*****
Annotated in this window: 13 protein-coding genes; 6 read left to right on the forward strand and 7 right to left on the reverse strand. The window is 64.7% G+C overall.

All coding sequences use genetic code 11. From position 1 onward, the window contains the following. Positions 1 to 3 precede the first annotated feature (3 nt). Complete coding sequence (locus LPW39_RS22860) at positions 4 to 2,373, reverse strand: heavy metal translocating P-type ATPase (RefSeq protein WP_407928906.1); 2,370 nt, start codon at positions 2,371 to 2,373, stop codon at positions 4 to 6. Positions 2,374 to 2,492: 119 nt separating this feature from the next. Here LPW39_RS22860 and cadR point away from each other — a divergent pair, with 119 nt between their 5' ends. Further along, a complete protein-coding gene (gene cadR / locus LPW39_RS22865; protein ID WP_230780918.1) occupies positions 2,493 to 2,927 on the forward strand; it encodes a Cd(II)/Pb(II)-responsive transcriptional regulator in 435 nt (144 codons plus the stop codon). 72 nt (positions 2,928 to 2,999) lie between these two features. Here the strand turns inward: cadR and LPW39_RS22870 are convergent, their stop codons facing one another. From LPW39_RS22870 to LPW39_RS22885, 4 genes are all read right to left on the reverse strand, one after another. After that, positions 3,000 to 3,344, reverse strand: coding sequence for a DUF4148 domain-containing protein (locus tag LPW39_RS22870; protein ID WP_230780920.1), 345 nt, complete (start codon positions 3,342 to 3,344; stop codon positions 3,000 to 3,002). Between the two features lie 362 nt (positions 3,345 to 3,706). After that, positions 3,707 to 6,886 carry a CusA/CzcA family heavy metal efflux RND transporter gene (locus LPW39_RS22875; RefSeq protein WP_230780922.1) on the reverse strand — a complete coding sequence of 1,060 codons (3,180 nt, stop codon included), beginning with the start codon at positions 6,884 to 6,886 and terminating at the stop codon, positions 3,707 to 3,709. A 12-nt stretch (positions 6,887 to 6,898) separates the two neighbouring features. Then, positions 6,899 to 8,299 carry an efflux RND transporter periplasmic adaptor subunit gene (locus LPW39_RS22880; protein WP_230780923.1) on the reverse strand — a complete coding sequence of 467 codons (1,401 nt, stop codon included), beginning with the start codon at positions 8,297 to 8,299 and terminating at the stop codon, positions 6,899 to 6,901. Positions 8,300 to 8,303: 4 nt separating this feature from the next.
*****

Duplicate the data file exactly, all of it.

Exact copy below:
Annotated in this window: 13 protein-coding genes; 6 read left to right on the forward strand and 7 right to left on the reverse strand. The window is 64.7% G+C overall.

All coding sequences use genetic code 11. From position 1 onward, the window contains the following. Positions 1 to 3 precede the first annotated feature (3 nt). Complete coding sequence (locus LPW39_RS22860) at positions 4 to 2,373, reverse strand: heavy metal translocating P-type ATPase (RefSeq protein WP_407928906.1); 2,370 nt, start codon at positions 2,371 to 2,373, stop codon at positions 4 to 6. Positions 2,374 to 2,492: 119 nt separating this feature from the next. Here LPW39_RS22860 and cadR point away from each other — a divergent pair, with 119 nt between their 5' ends. Further along, a complete protein-coding gene (gene cadR / locus LPW39_RS22865; protein ID WP_230780918.1) occupies positions 2,493 to 2,927 on the forward strand; it encodes a Cd(II)/Pb(II)-responsive transcriptional regulator in 435 nt (144 codons plus the stop codon). 72 nt (positions 2,928 to 2,999) lie between these two features. Here the strand turns inward: cadR and LPW39_RS22870 are convergent, their stop codons facing one another. From LPW39_RS22870 to LPW39_RS22885, 4 genes are all read right to left on the reverse strand, one after another. After that, positions 3,000 to 3,344, reverse strand: coding sequence for a DUF4148 domain-containing protein (locus tag LPW39_RS22870; protein ID WP_230780920.1), 345 nt, complete (start codon positions 3,342 to 3,344; stop codon positions 3,000 to 3,002). Between the two features lie 362 nt (positions 3,345 to 3,706). After that, positions 3,707 to 6,886 carry a CusA/CzcA family heavy metal efflux RND transporter gene (locus LPW39_RS22875; RefSeq protein WP_230780922.1) on the reverse strand — a complete coding sequence of 1,060 codons (3,180 nt, stop codon included), beginning with the start codon at positions 6,884 to 6,886 and terminating at the stop codon, positions 3,707 to 3,709. A 12-nt stretch (positions 6,887 to 6,898) separates the two neighbouring features. Then, positions 6,899 to 8,299 carry an efflux RND transporter periplasmic adaptor subunit gene (locus LPW39_RS22880; protein WP_230780923.1) on the reverse strand — a complete coding sequence of 467 codons (1,401 nt, stop codon included), beginning with the start codon at positions 8,297 to 8,299 and terminating at the stop codon, positions 6,899 to 6,901. Positions 8,300 to 8,303: 4 nt separating this feature from the next.